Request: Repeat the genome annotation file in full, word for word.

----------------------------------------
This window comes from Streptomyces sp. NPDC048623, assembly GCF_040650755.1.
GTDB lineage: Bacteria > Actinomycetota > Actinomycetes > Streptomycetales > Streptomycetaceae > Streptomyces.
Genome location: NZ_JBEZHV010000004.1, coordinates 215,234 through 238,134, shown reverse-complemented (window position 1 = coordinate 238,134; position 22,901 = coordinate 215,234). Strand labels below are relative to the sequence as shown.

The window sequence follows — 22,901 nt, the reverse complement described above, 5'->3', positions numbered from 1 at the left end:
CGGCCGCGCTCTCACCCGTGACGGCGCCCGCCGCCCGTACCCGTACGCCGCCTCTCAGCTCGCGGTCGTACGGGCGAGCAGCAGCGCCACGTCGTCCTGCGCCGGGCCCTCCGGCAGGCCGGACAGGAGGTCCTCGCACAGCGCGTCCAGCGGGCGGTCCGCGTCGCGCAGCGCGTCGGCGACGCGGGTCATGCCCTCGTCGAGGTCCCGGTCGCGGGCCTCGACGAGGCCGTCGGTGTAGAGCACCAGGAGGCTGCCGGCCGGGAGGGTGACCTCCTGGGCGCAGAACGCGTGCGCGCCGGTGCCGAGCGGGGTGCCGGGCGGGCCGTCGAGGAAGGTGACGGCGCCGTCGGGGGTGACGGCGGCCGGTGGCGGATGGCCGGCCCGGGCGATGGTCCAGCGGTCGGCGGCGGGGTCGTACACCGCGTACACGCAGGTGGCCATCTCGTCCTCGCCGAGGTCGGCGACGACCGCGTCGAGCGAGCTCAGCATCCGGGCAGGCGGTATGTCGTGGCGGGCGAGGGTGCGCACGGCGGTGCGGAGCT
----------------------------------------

This window comes from Streptomyces sp. NPDC048623, assembly GCF_040650755.1.
GTDB lineage: Bacteria > Actinomycetota > Actinomycetes > Streptomycetales > Streptomycetaceae > Streptomyces.
Genome location: NZ_JBEZHV010000004.1, coordinates 215,234 through 238,134, shown reverse-complemented (window position 1 = coordinate 238,134; position 22,901 = coordinate 215,234). Strand labels below are relative to the sequence as shown.

The window sequence follows — 22,901 nt, the reverse complement described above, 5'->3', positions numbered from 1 at the left end:
CGGCCGCGCTCTCACCCGTGACGGCGCCCGCCGCCCGTACCCGTACGCCGCCTCTCAGCTCGCGGTCGTACGGGCGAGCAGCAGCGCCACGTCGTCCTGCGCCGGGCCCTCCGGCAGGCCGGACAGGAGGTCCTCGCACAGCGCGTCCAGCGGGCGGTCCGCGTCGCGCAGCGCGTCGGCGACGCGGGTCATGCCCTCGTCGAGGTCCCGGTCGCGGGCCTCGACGAGGCCGTCGGTGTAGAGCACCAGGAGGCTGCCGGCCGGGAGGGTGACCTCCTGGGCGCAGAACGCGTGCGCGCCGGTGCCGAGCGGGGTGCCGGGCGGGCCGTCGAGGAAGGTGACGGCGCCGTCGGGGGTGACGGCGGCCGGTGGCGGATGGCCGGCCCGGGCGATGGTCCAGCGGTCGGCGGCGGGGTCGTACACCGCGTACACGCAGGTGGCCATCTCGTCCTCGCCGAGGTCGGCGACGACCGCGTCGAGCGAGCTCAGCATCCGGGCAGGCGGTATGTCGTGGCGGGCGAGGGTGCGCACGGCGGTGCGGAGCT